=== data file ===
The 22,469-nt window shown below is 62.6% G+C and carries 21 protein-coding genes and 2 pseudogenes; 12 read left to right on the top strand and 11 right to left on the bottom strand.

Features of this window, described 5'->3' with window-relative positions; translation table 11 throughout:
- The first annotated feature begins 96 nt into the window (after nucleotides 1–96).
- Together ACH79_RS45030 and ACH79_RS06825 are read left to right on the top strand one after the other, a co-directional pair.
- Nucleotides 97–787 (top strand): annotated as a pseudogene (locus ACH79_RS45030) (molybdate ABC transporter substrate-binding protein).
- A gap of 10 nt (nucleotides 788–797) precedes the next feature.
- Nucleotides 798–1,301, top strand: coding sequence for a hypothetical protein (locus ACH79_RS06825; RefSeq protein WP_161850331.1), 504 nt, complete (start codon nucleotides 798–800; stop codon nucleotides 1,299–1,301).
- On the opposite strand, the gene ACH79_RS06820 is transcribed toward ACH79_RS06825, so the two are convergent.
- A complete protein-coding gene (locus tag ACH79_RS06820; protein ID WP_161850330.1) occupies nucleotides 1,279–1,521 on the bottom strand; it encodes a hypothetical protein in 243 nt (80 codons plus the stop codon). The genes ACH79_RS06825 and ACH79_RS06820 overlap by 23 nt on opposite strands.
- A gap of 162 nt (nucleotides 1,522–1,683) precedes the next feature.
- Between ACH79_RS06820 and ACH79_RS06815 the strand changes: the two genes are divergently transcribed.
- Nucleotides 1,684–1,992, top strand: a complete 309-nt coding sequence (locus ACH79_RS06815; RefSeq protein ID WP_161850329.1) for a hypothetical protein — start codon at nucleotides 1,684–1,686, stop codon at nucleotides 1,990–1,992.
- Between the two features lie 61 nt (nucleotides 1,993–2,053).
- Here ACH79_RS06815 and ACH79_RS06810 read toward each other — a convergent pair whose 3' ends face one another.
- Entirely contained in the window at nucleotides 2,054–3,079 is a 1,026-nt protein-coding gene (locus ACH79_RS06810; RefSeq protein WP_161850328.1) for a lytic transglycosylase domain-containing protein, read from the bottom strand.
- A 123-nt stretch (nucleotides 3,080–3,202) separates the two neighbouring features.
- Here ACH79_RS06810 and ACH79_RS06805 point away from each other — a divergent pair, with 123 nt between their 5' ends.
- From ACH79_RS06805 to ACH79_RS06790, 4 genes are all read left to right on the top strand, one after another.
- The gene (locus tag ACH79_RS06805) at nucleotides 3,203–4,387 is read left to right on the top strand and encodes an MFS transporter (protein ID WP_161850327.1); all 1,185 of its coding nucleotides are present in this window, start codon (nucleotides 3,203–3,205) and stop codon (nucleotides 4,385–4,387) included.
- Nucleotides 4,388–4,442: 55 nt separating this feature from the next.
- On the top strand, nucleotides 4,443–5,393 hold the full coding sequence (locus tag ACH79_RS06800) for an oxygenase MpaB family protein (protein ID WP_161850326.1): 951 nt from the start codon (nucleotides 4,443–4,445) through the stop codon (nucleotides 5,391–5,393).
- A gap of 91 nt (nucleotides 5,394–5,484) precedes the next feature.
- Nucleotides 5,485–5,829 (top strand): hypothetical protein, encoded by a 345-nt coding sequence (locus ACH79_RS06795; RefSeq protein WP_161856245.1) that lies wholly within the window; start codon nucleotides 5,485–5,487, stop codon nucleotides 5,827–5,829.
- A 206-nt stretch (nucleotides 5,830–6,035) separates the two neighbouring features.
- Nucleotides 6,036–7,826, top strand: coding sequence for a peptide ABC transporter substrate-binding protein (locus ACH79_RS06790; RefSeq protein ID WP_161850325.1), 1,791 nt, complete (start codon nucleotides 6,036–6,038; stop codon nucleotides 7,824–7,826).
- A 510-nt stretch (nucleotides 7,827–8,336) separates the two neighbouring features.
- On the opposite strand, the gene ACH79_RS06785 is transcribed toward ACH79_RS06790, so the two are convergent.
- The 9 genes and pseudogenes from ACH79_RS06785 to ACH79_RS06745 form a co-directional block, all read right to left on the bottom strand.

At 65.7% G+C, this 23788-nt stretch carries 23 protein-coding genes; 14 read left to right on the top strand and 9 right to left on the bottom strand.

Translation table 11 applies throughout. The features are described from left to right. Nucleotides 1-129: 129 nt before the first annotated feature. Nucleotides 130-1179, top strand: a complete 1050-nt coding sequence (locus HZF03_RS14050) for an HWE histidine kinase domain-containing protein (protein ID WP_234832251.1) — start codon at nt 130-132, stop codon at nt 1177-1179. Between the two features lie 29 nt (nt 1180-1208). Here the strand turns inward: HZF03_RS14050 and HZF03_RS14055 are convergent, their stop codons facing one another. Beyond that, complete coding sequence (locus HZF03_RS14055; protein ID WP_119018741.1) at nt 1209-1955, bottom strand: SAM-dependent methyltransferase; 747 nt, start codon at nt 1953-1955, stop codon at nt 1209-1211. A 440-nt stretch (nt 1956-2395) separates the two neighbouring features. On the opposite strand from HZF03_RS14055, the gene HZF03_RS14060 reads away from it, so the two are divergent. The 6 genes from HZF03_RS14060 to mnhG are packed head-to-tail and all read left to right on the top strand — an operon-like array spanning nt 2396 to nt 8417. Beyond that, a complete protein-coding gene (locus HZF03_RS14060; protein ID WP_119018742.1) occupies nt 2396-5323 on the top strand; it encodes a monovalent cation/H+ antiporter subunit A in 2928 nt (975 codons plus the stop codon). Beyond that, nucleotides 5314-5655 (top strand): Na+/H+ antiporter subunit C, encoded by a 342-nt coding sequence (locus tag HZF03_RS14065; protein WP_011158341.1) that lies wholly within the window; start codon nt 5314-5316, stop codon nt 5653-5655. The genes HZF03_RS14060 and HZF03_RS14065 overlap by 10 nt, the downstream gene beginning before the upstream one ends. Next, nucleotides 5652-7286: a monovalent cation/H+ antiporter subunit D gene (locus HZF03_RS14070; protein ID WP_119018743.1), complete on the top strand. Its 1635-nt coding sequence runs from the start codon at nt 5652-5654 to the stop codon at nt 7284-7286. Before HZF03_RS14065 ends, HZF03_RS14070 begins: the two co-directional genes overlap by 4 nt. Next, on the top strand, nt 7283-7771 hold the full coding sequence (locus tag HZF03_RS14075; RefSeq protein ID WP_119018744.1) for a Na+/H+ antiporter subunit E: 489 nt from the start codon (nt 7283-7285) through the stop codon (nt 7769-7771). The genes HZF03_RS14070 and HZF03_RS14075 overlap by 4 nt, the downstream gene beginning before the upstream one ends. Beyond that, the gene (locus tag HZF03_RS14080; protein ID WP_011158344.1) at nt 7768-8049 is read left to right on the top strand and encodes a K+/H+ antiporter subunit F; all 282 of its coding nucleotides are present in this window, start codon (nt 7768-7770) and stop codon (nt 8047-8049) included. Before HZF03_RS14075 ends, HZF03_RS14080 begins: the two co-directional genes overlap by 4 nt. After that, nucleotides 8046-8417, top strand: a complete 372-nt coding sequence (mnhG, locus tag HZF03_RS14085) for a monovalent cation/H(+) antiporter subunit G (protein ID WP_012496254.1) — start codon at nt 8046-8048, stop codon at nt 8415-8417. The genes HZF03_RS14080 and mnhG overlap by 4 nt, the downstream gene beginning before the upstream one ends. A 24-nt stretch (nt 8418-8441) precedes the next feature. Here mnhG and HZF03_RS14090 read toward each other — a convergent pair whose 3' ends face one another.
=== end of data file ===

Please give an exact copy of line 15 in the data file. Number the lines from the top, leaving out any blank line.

- Entirely contained in the window at nucleotides 2,054–3,079 is a 1,026-nt protein-coding gene (locus ACH79_RS06810; RefSeq protein WP_161850328.1) for a lytic transglycosylase domain-containing protein, read from the bottom strand.